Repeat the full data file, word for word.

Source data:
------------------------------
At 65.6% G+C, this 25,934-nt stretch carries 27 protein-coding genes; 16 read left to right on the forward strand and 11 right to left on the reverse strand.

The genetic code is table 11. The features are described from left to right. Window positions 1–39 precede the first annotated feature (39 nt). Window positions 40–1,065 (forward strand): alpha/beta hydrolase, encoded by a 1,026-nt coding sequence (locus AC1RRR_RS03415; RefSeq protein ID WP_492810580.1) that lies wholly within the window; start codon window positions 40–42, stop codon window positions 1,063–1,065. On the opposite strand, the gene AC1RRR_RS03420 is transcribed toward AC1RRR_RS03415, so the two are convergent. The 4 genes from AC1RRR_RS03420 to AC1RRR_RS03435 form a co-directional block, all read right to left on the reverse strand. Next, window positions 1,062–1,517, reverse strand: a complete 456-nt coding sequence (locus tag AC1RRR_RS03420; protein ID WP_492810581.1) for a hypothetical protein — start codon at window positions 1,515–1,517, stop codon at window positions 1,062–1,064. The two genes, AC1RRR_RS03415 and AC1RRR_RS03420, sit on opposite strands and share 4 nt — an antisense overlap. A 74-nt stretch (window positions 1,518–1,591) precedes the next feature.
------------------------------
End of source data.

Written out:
At 65.6% G+C, this 25,934-nt stretch carries 27 protein-coding genes; 16 read left to right on the forward strand and 11 right to left on the reverse strand.

The genetic code is table 11. The features are described from left to right. Window positions 1–39 precede the first annotated feature (39 nt). Window positions 40–1,065 (forward strand): alpha/beta hydrolase, encoded by a 1,026-nt coding sequence (locus AC1RRR_RS03415; RefSeq protein ID WP_492810580.1) that lies wholly within the window; start codon window positions 40–42, stop codon window positions 1,063–1,065. On the opposite strand, the gene AC1RRR_RS03420 is transcribed toward AC1RRR_RS03415, so the two are convergent. The 4 genes from AC1RRR_RS03420 to AC1RRR_RS03435 form a co-directional block, all read right to left on the reverse strand. Next, window positions 1,062–1,517, reverse strand: a complete 456-nt coding sequence (locus tag AC1RRR_RS03420; protein ID WP_492810581.1) for a hypothetical protein — start codon at window positions 1,515–1,517, stop codon at window positions 1,062–1,064. The two genes, AC1RRR_RS03415 and AC1RRR_RS03420, sit on opposite strands and share 4 nt — an antisense overlap. A 74-nt stretch (window positions 1,518–1,591) precedes the next feature.